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The Albert Pujols deal should pay off immediately

With increased ticket and merchandise sales, Angels will recoup much of the $254-million contract. And winning would help too.

December 09, 2011|By Jim Peltz
  • Albert Pujols jerseys sold out quickly at the Angel Stadium team store on Thursday. Increased jersey sales are a small part of the potential revenue spike Pujols' signing could bring to the team.
Albert Pujols jerseys sold out quickly at the Angel Stadium team store on… (Gina Ferazzi / Los Angeles…)

Within hours of the Angels acquiring slugger Albert Pujols, the odds of the team winning the World Series next year dipped from 22-to-1 to 12-1 on the betting website Bodog.com.

But even if having one of the game's great hitters in the lineup does not translate into a championship in Anaheim in 2012 — and history indicates there's a good chance it won't — the blockbuster deal still could pay dividends despite its whopping $254-million price tag, analysts said.

The Angels reported Friday afternoon that they had sold about 1,000 season-ticket packages and additionally had taken more than 500 on-line orders for season-ticket packages since Thursday's signings of Pujols and free-agent pitcher C.J. Wilson.

Photos: Albert Pujols through the years

Sports business experts said that kind of spike would be expected, along with a boost in merchandise sales. Attendance and concession income should also rise, they predicted, and show sustained strength if Pujols, 31, stays in the lineup and is productive over a number of years.

"You're talking about billboards, TV spots, attendance, jersey sales," said Ben Sturner, chief executive of Leverage Agency, a New York-based sports and entertainment marketing firm.

In the Southern California market, "Pujols is a competitor with [the Lakers'] Kobe Bryant and [the Clippers'] Blake Griffin; he's right up there," Sturner said.

Already the value of the Angels franchise has surely risen with Pujols' arrival and the news that the team has reached a new television deal with Fox Sports worth at least $3 billion. The new agreement dwarfs the $50 million per year the Angels currently take in from Fox. The additional income will help pay Pujols' contract, which is second in baseball history behind only Alex Rodriguez's $275-million deal with the New York Yankees.

Early this year, Forbes magazine's annual list placed the Angels' value at $554 million, ninth highest in Major League Baseball.

Pujols also should help Angels owner Arte Moreno's goal of grabbing the attention of more Southern California baseball fans from the ailing Dodgers, who are up for sale and don't have the deep pockets to pay for the game's most expensive free agents, said Paul Swangard, managing director of the Warsaw Sports Marketing Center at the University of Oregon.

"In many ways I see this signing [of Pujols] as an aggressive attempt to keep winning market share in a valuable market that has a distressed competitor," Swangard said. "You want a championship, but your bread-and-butter business is still your local revenue stream."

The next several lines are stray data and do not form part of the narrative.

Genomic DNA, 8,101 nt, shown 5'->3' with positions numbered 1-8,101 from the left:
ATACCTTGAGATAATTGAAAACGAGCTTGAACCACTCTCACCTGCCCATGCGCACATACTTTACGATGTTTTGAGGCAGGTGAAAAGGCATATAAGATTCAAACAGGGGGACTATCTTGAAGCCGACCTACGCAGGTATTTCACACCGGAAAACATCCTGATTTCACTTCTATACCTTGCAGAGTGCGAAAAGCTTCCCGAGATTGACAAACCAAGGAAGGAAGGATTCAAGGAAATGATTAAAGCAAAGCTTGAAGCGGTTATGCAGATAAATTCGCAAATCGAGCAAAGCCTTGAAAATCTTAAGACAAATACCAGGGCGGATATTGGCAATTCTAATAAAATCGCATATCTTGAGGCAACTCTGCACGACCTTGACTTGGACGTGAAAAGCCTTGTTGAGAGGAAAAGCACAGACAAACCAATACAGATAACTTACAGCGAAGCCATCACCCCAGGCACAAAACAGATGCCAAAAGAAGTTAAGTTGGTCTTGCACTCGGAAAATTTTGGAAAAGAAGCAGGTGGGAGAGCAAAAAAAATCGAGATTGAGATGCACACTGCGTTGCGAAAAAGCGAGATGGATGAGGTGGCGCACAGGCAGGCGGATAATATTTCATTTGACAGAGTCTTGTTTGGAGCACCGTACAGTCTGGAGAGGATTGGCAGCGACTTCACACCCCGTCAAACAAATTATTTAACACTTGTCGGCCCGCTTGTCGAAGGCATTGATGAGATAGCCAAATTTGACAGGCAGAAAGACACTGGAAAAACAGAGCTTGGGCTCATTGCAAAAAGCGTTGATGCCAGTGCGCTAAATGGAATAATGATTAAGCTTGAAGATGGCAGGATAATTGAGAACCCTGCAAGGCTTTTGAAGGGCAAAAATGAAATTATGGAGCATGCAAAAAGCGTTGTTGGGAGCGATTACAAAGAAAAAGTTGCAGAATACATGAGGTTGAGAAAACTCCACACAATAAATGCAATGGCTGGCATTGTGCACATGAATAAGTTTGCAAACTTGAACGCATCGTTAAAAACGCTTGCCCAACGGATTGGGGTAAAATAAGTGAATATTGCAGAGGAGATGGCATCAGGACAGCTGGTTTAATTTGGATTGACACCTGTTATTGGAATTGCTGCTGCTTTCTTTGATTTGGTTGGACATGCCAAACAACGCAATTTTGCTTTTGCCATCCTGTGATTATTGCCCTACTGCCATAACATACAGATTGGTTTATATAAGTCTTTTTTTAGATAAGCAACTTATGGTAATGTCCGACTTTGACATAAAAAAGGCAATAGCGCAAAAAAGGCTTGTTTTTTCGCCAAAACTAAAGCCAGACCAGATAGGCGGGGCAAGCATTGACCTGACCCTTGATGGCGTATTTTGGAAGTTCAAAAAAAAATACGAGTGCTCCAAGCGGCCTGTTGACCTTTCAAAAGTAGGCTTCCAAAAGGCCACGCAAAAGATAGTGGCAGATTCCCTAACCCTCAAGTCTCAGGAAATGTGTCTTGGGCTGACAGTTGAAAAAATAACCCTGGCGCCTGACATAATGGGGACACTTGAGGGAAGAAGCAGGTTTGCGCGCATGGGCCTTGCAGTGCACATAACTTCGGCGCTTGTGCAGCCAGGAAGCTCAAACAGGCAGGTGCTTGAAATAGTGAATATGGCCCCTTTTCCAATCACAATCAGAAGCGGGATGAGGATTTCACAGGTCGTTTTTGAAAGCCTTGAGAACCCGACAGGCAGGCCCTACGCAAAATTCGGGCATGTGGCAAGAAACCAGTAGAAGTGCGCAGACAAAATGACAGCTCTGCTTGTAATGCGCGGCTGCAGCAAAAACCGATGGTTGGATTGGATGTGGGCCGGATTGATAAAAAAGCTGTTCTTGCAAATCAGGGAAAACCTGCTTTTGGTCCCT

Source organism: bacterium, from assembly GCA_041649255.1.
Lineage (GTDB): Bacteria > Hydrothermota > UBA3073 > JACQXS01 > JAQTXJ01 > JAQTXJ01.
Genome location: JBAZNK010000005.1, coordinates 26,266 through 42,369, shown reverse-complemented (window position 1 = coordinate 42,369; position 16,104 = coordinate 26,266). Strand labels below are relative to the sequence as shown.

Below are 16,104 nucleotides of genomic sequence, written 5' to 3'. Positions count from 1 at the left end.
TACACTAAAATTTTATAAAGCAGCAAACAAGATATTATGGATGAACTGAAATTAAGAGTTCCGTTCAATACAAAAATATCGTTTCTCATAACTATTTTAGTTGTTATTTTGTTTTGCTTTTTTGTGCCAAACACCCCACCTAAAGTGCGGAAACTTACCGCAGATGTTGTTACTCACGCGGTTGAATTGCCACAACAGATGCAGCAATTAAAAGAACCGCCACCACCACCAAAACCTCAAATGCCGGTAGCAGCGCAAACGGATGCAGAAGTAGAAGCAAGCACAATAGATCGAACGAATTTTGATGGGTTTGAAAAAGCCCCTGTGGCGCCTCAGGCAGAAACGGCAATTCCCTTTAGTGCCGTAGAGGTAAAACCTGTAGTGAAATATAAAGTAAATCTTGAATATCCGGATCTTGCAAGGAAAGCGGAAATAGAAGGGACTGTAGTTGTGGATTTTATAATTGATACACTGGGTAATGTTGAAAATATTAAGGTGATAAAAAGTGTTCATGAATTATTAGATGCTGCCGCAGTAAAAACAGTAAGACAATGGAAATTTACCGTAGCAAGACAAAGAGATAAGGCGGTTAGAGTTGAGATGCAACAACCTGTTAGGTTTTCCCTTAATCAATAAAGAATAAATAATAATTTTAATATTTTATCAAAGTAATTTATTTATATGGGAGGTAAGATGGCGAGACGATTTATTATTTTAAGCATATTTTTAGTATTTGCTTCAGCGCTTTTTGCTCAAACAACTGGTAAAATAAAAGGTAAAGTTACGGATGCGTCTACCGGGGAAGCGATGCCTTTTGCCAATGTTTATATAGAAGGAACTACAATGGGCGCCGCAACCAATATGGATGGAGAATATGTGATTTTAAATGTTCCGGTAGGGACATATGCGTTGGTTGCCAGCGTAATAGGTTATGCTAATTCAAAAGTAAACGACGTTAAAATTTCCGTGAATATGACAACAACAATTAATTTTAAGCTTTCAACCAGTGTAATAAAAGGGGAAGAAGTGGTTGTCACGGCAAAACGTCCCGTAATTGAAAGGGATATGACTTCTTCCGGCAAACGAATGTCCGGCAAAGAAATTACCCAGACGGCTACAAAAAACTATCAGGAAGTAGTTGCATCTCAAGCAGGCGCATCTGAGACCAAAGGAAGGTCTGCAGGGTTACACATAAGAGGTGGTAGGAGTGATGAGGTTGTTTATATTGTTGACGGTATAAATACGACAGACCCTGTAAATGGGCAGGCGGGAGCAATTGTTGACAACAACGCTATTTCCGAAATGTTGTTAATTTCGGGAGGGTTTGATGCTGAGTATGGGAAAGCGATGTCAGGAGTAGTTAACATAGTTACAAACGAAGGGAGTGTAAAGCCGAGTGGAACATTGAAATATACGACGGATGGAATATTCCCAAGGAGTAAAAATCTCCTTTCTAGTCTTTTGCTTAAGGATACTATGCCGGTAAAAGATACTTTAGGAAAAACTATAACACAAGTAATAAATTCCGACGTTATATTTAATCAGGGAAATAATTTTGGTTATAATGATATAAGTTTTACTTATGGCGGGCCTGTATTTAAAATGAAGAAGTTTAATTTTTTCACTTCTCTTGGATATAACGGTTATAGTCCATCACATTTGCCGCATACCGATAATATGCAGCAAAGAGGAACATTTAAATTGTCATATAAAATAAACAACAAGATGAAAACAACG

Angels General Manager Jerry Dipoto told reporters Thursday, "winning breeds interest," and analysts said fans will expect the Angels to be championship contenders.

"Fans are not patient forever unless they starting winning," Sturner said.

Many bombshell acquisitions have not immediately translated into titles.

After infielder Rodriguez signed what was then a record $252-million, 10-year contract with the Texas Rangers in 2000, the Rangers' attendance initially rose but then fell back while the team struggled.

Rodriguez was traded to the Yankees in 2004, opted out of the final three years of his prior contract in 2007, and then signed an even richer deal. The Yankees won the World Series once since his arrival, in 2009.

The Minnesota Twins didn't win the World Series, or even reach the playoffs, this year after catcher Joe Mauer signed an eight-year, $184-million contract extension.

In basketball, the Miami Heat spent more than $325 million on six-year contracts for All-Stars LeBron James, Dwyane Wade and Chris Bosh before the 2010-11 season, but the Heat lost to the Dallas Mavericks in the championship series in June.

How much the Galaxy's signing of David Beckham five years ago helped boost the popularity of Major League Soccer is still being debated, although MLS and the Galaxy said he has helped lift attendance and the value of TV rights, among other things. And the Galaxy won the MLS Cup last month.

As for the Angels, who were 86-76 last season and finished second in the American League West, 10 games behind the Rangers, Pujols' arrival will spark "an immediate tick up" in early-season ticket sales and TV ratings "no matter how they perform," said A.J. Maestas, president of Navigate Research, a sports and entertainment marketing firm in Chicago.

But Maestas cautioned that while such huge, long-term contracts send a bolt of excitement through the team's community, they often don't pay off unless the player helps improve the club's playing record, and finances, for an extended period.

The Pujols effect, Maestas predicted, "will be measurable, but not large until [the Angels] start winning regularly over a number of years and noticeably above their past performance."

Full coverage: Albert Pujols, C.J. Wilson sign with Angels

james.peltz@latimes.com

Staff writer Mike DiGiovanna contributed to this report.

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